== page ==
The second is the Balloon Juice "Tire Rims & Anthrax" problem, where as the GOP continues to accelerate towards the furthest right end of the spectrum, when asked to compromise, they offer tire rims and anthrax, not because they're negotiating in bad faith, but because their party has sorted and purified out the relevant skills needed to govern. This has already popped up in the Cruz shutdown of '13, and the attempt to shut down DHS over immigration.

Not sure what the break points are, given the current relative heterodoxy of the D coalition.

"Given the structure of the American constitution, I am torn."

If we were in a more parliamentary system, would you have similar concerns about ideologically consistent parties?

Or is it not the Constitutional structure of separate houses and executive branch that concerns you, but the FPTP approach?

Just curious if you think other countries are worse off for their ideologically coherent parties, or you think there are ways to do it right but America doesn't have the right system. Because it seems like you'd actually have sympathies toward centrist/moderate politicians in any system.

I will say this, it seems that it would be easier to have ideological closure in a party with similar world views, economic experiences, shared culture, etc. among its voters.

The Republican Party is clearly closer to that than the Democratic Party.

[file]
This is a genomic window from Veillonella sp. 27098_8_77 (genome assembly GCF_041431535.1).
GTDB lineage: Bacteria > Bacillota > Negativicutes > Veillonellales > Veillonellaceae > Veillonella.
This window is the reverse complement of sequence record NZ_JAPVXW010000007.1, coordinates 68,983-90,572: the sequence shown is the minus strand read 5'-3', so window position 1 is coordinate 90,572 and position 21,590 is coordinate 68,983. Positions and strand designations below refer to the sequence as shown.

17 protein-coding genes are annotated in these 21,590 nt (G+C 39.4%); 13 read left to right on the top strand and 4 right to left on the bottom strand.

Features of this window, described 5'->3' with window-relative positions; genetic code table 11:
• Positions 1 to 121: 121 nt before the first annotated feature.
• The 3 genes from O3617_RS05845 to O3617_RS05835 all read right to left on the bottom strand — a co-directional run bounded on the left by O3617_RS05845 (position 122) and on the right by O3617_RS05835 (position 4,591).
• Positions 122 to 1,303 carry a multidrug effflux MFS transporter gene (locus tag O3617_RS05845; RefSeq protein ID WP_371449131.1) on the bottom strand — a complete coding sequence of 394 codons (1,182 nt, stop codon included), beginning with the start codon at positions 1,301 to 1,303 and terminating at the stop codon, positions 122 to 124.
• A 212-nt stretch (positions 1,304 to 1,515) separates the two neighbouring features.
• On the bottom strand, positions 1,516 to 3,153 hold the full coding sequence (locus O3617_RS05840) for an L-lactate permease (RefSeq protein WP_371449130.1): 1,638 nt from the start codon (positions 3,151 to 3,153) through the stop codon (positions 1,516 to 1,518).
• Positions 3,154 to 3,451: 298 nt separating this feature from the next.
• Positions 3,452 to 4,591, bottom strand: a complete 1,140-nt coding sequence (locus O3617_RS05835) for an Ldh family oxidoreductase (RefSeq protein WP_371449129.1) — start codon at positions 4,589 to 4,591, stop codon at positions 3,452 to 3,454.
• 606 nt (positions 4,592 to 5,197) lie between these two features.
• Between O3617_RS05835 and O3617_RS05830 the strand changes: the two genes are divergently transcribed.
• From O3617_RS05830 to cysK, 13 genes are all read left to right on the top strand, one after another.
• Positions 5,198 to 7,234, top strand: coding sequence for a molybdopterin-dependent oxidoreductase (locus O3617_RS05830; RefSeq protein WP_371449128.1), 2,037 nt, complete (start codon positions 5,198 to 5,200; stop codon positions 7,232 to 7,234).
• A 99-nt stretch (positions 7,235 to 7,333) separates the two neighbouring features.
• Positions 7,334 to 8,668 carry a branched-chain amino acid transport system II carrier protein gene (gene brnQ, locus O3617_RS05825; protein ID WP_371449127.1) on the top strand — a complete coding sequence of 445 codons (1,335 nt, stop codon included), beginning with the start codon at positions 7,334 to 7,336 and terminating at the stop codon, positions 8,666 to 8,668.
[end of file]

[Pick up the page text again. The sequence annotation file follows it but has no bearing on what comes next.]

A party with a robust mix of college educated professionals, lower income workers, urban residents, a middling of rural voters, suburbanites, with a variety of religions and races seems like it has some structural challenges to closure.

Logan: click Failure Modes of the United States. There are a number of discussions of my constitutional concerns there.

Short version: consider how politics work in a parliamentary system. It still has failure modes, but such systems have a far higher tolerance for ideological parties.

You're likely incorrect, however, about my preference for centrism as a general ideological position. Absent political considerations, for example, I would be quite surprised if you were actually to my left on most concrete economic policies.

I didn't mean to suggest you yourself favor centrism as an individual matter. I was trying to say that I believe you value a public that has room for centrists and their like as valid participants.

Would I be correct in saying that you believe you govern with the Constitution you have, and since we have a Presidential system that isn't going to change, we need to be acutely aware of its potential failures?

I wonder if this could be made into an argument to elites that they need to focus more on NOT polarizing the Democrats into a left-wing GOP.

Alternatively, the need to make an argument to elites that we need to move beyond the Constitution. The feasibility of that ...

On your first paragraph: sorry, I misunderstood! Yes, that's it precisely.

Second: that's exactly my position.

Your third paragraph is one of the few genuinely new ideas that I've heard in a long time. Tell me more.

You have a constellation of groups like No Labels, Concord Coalition, PPI, Third Way, etc. that play some role in working with moderate Democrats. But frankly I don't think they have an overall theory of change. They tend to assume that they'll get an assortment of moderate Democrats in Congress somehow and they'll just work with them when they get there. The most they do is just wait for open seats and primaries and flood their money behind the candidates that fit their views. I don't see them really doing much in the way of organizing a theory of how to keep the Democratic Party as a center-left party.